by Jenny Kranz
HerbalGram. 2017; American Botanical Council
Kathe Koumoutseas, an ardent plant enthusiast, gardener, and former horticultural designer for the United States Botanic Garden (USBG), died at her home on Christmas morning surrounded by her family. She was born Katherine Lagoutaris in June 1950 to Merope Lagoutaris and Panagioti Malliaros on the Greek island of Lesbos (“I’m a true ‘lesbian,’ as was my father, and grandfather,” she would quip.)
At age five, she moved to the United States with her mother. Kathe grew up in Lowell, Massachusetts, and graduated from Lowell High School. She later attended Prince George’s Community College in Maryland.
She was a lover of life — particularly herbs and medicinal plants — and was always one to follow her passions and dreams. She collected Indian, Asian, and Native American art, designed and marketed her own label of clothing and accessories, and worked for many years as a designer and horticulturist at the USBG on the main mall in Washington, DC. In the early 1990s, she curated a special exhibition at USBG on ethnobotany and medicinal plants, and, when the garden was closing for a multi-year architectural restoration, she salvaged numerous tropical medicinal plants and sent them for permanent placement at the American Botanical Council’s (ABC's) then-new headquarters in Austin, Texas.
“For more than 17 years, thousands of visitors to ABC’s historic homestead have directly benefitted from Kathe’s gift of many of the beautiful tropical plants formerly at USBG,” said ABC Founder and Executive Director Mark Blumenthal. “They receive special care from ABC’s garden team, and we are deeply grateful to her for her trust and confidence in ABC’s ability to steward them properly.”
Kathe also managed the USBG’s dinosaur garden, a project that allowed visitors a glimpse at the botanical life on earth from the Paleozoic (542-251 million years ago) to the Mesozoic (251-65 million years ago) eras.
An avid gardener with a green thumb, Kathe’s home garden in Fort Washington, Maryland, contained many beautiful ornamental, culinary, and medicinal plants, as well as her beloved wind chime collection.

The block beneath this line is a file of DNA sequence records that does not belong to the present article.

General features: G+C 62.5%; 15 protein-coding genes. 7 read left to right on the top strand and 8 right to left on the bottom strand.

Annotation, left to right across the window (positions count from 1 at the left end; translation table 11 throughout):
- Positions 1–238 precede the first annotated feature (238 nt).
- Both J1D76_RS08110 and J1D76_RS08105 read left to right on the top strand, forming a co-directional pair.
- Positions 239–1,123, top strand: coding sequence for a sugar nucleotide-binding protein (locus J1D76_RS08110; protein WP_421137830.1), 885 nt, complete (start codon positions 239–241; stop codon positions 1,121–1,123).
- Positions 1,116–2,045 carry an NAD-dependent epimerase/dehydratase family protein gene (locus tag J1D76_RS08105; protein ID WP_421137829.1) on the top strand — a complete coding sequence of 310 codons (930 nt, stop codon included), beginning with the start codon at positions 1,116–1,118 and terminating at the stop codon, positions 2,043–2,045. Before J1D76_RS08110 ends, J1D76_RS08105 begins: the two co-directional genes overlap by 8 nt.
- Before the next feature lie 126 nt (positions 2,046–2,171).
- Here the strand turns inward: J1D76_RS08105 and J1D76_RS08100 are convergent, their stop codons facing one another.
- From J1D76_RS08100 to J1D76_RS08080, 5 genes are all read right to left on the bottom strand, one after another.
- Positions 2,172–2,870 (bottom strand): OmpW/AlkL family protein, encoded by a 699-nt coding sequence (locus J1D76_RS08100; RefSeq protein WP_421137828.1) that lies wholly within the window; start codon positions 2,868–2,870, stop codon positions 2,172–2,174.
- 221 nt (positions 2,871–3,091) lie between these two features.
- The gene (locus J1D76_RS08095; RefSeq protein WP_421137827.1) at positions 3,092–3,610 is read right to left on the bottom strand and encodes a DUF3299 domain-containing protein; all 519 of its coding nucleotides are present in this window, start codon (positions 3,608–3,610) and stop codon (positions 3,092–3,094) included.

In recent years, Kathe fulfilled her lifelong dream of journeying to the Amazon as a student of ethnobotany on a National Geographic expedition with the University of Delaware. On the expedition, she cataloged medicinal plants used by the indigenous Ese’Eja tribe and took part in a traditional ayahuasca healing ceremony. Kathe was also active in the movement to legalize medical cannabis (Cannabis spp., Cannabaceae) in Maryland and supported organizations dedicated to medicinal cannabis research and education.
A celebration of Kathe’s life is planned for March 25, 2017, in Washington, DC. She believed very strongly in causes for social and environmental justice, and donations were made in her memory to the Standing Rock Sioux tribe, the water protectors protesting the Dakota Access Pipeline construction in North Dakota.
Kathe is survived by her son Peter Alexander Koumoutseas; daughter Merope Sophia Moonstone; grandchildren Riley-Grace and James Koumoutseas; life partner Peter Kranz, PhD; stepson Alexander Kranz, his wife Jenny, and their children Isaac and Zachary; and her loving sisters, nieces, nephews, and many cousins.